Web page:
While many growers are experiencing record yields in the Midwest because of timely summer rain, some areas experienced drought (Figure 1). After a drought, farmers should take inventory of how the drought impacted their operation. Challenges in the field following a drought may include herbicide carryover, weed pressure, nutrient carryover and soil health impacts.
The potential for herbicide carryover into the next year can increase after a drought. In dry conditions with limited rainfall, the rate of herbicide degradation can be slow enough to allow for potential carryover into the next season. Many factors contribute to carryover potential. Typically, higher pH is a concern for herbicides such as the sulfonylurea (SU’s) or triazines. After last year’s dry winter and spring, crop responses from atrazine and fomesafen products were noticed. Growers should also be wary of HPPD and imidazoline chemistries. Ample rainfall or snow this winter and spring can help reduce the concern for herbicide carryover into next year’s crop.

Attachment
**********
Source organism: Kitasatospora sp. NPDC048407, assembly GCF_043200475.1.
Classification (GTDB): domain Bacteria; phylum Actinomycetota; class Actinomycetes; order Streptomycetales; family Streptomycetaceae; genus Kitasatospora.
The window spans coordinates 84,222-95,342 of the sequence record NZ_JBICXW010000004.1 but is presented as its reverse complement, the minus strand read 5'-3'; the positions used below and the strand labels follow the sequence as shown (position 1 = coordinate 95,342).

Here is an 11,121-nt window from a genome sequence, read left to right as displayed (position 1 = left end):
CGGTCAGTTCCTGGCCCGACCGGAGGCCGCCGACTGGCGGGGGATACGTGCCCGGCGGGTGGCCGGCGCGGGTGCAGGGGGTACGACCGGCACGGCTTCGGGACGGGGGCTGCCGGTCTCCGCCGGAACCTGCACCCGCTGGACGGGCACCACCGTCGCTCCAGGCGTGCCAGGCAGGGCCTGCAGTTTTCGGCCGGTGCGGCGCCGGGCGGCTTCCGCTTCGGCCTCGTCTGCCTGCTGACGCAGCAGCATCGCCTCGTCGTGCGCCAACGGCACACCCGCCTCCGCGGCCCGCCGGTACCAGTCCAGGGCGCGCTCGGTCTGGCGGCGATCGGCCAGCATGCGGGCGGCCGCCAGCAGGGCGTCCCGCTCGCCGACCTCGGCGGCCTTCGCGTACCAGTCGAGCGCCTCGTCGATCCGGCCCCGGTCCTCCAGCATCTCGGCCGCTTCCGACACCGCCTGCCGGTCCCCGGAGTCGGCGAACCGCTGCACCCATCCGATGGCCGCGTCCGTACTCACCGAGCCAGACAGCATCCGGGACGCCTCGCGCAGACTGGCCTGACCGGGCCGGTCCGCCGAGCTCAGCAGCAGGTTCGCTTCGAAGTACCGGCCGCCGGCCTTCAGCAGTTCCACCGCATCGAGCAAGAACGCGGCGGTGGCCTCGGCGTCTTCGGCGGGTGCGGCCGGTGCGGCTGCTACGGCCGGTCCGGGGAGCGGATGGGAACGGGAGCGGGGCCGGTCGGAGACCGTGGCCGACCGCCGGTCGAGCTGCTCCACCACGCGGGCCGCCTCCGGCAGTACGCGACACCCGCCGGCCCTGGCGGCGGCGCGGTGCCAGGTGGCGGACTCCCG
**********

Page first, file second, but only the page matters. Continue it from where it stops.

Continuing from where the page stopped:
Weed pressure can often rise from the lack of crop canopy during a drought. Additionally, growers occasionally cut spending on herbicide applications leaving more seed available to germinate in the field. Without control, these weed seeds can germinate with early spring moisture and impact yield potential negatively. Best management practices for successful weed control are to rely on residual herbicides and spray when weeds are less than 4 inches tall.
Drought promotes nutrients like nitrogen, phosphorus and sulfur to persist at higher levels in soils than in years with adequate rainfall. These nutrients can help the following crop if they stay in the root zone through the winter and spring. Growers should pull soil samples to avoid overapplication of fertilizer but also not underapply and limit yield potential.
After a drought year, growers must turn their focus to farming for success. Next year will be different altogether. The heat and rain will hit at different times. Farmers should utilize their crop rotation and crop residue to build up the profile moisture and soil health.
1Blunden, J. 2018. U.S. Drought Monitor. The National Drought Mitigation Center. University of Nebraska-Lincoln. The U.S. Drought Monitor is jointly produced by the National Drought Mitigation Center at the University of Nebraska-Lincoln, the United States Department of Agriculture, and the National Oceanic and Atmospheric Administration. Map courtesy of NDMC-UNL. https://droughtmonitor.unl.edu/
Post-Drought Agronomic Challenges: Herbicide Carryover, Weed Management, Soil Fertility. Corn + Soybean Digest. February 2013.
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